Alexandre Rampa, co-head of Hedge Fund Investments, SYZ & Co – Oyster Multi-Strategy UCITS Alternative

Alexandre Rampa, co-head of Hedge Fund Investments, joined the SYZ & Co group in January 2006. He holds an MSc in Management (major in finance) from HEC Lausanne, and is also a CAIA and CIIA charterholder.

He co-manages the fund Oyster Multi-Strategy UCITS Alternative alongside Michaël Malquarti.

LUXHEDGE :  Could we start with a short presentation of SYZ & Co?

ALEXANDRE RAMPA: SYZ & CO is an important player of the UCITS Alternative industry. Alternative investment is one of the core businesses of the Group, which demonstrates over 17 years of experience managing multi-manager products. Several alternative investment portfolios have been launched since the inception of SYZ & CO in 1996, accounting for €1.2B. Oyster Multi-Strategy UCITS Alternative is one of the first multi-manager funds launched under a UCITS compliant format.

LH: Can you introduce in further details the Oyster Multi-Strategy UCITS Alternative fund for us?

AR: Of course. I co-manage this fund of funds, launched in April 2010, with my colleague Michaël Malquarti (Mr. Malquarti, who joined the group in 2005, holds an MSc in Mathematical Physics from the University of Geneva and a PhD in Astronomy from the University of Sussex, UK). Our target for this UCITS fund is LIBOR + 400 bps, with a volatility between 4% and 6% (lower than the one of the equity market). We don’t invest in a specific zone, and we try to maintain a low correlation to fixed income and equities by using both directional and non-directional strategies, which gather Equity Hedge, Macro, Event-Driven and Relative Value, using a combination of top-down and bottom-up approaches.
The sub-funds are available in three different currencies: EUR, USD and CHF. At the moment, we have €78M of Assets under Management.

LH: Could you tell us more about your philosophy in the management of this fund?

AR: Our philosophy is based on five different approaches:

  1. Team approach: we apply the 4-eyes principle in our selection process. The idea is to have at least two individuals reviewing the process before taking any action. We are as much focused on avoiding losers than finding winners.
  2. Understanding true performance drivers: while we acknowledge the past performance, we believe it’s a limited indicator of future performance. We believe that future expected returns will be linked to levels of risk-taking.
  3. Aims to identify 12-36 months opportunities: the outlook for each strategy will have an impact on the overall portfolio. The expected market environment influences the way we balance our portfolio as well as the overall risk.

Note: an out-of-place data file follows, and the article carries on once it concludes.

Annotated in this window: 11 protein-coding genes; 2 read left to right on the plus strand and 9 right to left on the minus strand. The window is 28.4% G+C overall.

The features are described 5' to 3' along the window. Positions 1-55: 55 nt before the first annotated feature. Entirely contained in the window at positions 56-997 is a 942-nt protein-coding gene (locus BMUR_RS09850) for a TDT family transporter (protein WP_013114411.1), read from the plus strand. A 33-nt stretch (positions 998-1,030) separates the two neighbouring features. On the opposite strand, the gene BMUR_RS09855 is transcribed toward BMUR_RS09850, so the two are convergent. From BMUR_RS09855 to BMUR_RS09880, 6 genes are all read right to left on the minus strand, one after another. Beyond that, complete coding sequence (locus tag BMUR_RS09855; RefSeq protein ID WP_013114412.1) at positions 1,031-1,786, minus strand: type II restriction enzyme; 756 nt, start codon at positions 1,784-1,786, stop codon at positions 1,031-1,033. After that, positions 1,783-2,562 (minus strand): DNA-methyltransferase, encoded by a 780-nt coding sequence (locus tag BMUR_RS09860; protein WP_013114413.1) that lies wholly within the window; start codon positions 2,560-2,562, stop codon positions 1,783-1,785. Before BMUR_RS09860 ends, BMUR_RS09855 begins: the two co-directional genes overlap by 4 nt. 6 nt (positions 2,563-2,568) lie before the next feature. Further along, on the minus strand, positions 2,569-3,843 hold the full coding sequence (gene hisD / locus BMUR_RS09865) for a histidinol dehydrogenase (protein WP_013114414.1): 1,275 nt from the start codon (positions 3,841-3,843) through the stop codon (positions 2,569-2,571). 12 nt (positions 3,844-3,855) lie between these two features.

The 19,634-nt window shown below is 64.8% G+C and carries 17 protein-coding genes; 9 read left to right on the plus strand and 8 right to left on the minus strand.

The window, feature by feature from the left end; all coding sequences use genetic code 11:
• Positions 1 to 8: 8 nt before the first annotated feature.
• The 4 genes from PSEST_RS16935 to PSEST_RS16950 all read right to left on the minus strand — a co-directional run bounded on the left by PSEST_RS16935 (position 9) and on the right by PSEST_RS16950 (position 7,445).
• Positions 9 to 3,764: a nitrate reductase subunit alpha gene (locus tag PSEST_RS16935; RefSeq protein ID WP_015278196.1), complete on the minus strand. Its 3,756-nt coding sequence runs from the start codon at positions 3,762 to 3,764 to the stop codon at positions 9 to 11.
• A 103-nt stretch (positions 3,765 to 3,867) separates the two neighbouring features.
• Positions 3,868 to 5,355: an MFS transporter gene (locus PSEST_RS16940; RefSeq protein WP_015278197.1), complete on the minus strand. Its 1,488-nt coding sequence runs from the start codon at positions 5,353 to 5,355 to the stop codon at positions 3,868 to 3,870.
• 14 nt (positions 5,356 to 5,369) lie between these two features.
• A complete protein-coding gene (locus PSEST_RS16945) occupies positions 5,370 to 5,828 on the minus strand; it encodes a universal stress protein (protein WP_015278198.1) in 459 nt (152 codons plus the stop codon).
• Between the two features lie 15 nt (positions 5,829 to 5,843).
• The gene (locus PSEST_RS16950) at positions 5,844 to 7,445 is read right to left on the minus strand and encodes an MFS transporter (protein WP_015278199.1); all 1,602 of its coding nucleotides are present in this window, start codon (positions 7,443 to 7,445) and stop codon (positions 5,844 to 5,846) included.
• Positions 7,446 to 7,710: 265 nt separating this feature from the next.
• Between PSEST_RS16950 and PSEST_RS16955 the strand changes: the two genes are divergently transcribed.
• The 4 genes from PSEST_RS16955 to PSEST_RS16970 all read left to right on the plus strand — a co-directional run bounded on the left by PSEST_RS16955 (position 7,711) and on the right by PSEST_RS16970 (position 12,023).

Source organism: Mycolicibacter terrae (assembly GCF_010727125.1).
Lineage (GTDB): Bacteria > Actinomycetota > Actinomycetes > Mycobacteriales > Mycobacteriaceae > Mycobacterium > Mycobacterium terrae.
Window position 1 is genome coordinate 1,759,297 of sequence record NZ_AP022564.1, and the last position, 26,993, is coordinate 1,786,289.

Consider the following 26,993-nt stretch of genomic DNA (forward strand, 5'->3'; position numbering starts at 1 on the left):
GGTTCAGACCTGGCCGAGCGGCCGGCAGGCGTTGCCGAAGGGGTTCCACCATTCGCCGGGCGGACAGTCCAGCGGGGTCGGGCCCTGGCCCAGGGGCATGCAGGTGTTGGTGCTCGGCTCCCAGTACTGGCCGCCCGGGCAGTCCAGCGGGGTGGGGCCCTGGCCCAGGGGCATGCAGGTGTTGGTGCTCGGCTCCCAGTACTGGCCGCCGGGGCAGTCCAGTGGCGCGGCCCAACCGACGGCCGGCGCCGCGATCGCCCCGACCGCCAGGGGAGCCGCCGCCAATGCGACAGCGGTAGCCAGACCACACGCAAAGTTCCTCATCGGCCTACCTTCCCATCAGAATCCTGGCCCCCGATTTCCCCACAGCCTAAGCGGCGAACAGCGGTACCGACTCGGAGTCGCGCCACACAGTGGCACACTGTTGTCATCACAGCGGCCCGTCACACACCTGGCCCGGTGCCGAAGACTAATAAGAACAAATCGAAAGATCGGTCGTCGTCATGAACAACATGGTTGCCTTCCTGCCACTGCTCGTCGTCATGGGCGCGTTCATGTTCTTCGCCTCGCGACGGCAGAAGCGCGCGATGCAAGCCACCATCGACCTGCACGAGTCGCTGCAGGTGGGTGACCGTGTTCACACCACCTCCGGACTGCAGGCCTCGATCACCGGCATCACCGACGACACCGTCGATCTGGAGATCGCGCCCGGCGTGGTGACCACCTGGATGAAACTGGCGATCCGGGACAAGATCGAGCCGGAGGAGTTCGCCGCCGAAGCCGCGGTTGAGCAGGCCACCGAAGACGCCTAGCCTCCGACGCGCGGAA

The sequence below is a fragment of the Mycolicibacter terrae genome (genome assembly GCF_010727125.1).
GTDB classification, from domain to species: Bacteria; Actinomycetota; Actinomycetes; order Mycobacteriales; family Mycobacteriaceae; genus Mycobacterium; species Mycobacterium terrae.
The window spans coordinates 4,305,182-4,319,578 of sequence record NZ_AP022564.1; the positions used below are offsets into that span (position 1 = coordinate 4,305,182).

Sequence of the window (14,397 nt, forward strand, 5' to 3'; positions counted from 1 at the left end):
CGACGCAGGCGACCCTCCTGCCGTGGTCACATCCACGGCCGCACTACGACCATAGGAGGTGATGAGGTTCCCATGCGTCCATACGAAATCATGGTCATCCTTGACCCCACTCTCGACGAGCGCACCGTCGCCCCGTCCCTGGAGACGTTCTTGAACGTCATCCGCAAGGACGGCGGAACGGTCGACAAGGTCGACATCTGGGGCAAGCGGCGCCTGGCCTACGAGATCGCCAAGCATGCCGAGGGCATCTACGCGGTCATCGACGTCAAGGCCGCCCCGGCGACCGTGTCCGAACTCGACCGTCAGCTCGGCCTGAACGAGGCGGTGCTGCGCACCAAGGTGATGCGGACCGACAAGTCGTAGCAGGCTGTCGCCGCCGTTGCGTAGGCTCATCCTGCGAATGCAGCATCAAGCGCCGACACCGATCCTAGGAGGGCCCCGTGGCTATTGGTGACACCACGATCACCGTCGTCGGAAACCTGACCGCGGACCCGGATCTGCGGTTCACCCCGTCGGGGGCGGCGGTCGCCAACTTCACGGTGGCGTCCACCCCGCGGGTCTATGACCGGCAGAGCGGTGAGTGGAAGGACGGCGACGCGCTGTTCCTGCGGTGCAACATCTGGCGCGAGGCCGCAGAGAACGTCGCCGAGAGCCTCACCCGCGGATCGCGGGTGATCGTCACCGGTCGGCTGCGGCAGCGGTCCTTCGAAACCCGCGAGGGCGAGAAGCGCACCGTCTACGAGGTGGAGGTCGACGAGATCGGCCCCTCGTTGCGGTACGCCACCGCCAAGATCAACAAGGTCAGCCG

4. Position size linked to predictability of returns: as we want to avoid undertaking any decisions that present useless high levels of risk, we have larger positions in strategies with more predictable outcomes.
  5. Diversified sources of returns: we do not rely on unstable correlation matrix but we rather aim at diversifying by asset class, style, manager and culture.

LH: How has your fund performed since its inception more than 4 years ago?

AR: From its inception (16.04.10) until July 2014, the Oyster Multi-Strategy UCITS Alternative fund shows a total return equals to +5.7%. The volatility of the fund stayed, as expected, in the target range, as it is equal to +4.3% annualized. The Fund was down 5.3% in 2011, up 4.0% in 2012, up 8.8% in 2013 and so far this year, down 0.8%.

LH: Can you detail a bit the performance, and especially the strategies that performed best since inception?

AR: Of course. Since inception, the vast majority of the Fund’s total return derives from its Equity Hedge allocation. Relative Value and Event-Driven strategies both added a small positive contribution, while Macro was a small detractor.

Moreover, we managed to limit losses during tough time and thus our maximum drawdown was -3% in August 2011. In comparison, the MSCI World dropped near -10% several time during the last 4 years.

LH: During the first few months after inception, you occasionally experienced negative performance. Could you explain us what happened at this time?

AR: This period can be explained by the 2011 European crisis. At the very beginning, UCITS Alternative funds were essentially managed by European companies, applying European Equity Hedge strategies. Consequently, the Oyster Multi-Strategy UCITS Alternative fund suffered from this bias. During that period, when the European markets started to suffer from the crisis, the fund encountered a negative return equals to -5.25%, in line with the LuxHedge FoF UCITS Index, which lost -5.45% over the same period.

LH: What is the average number of positions in the fund? Have you made recently any notable change in the portfolio allocation?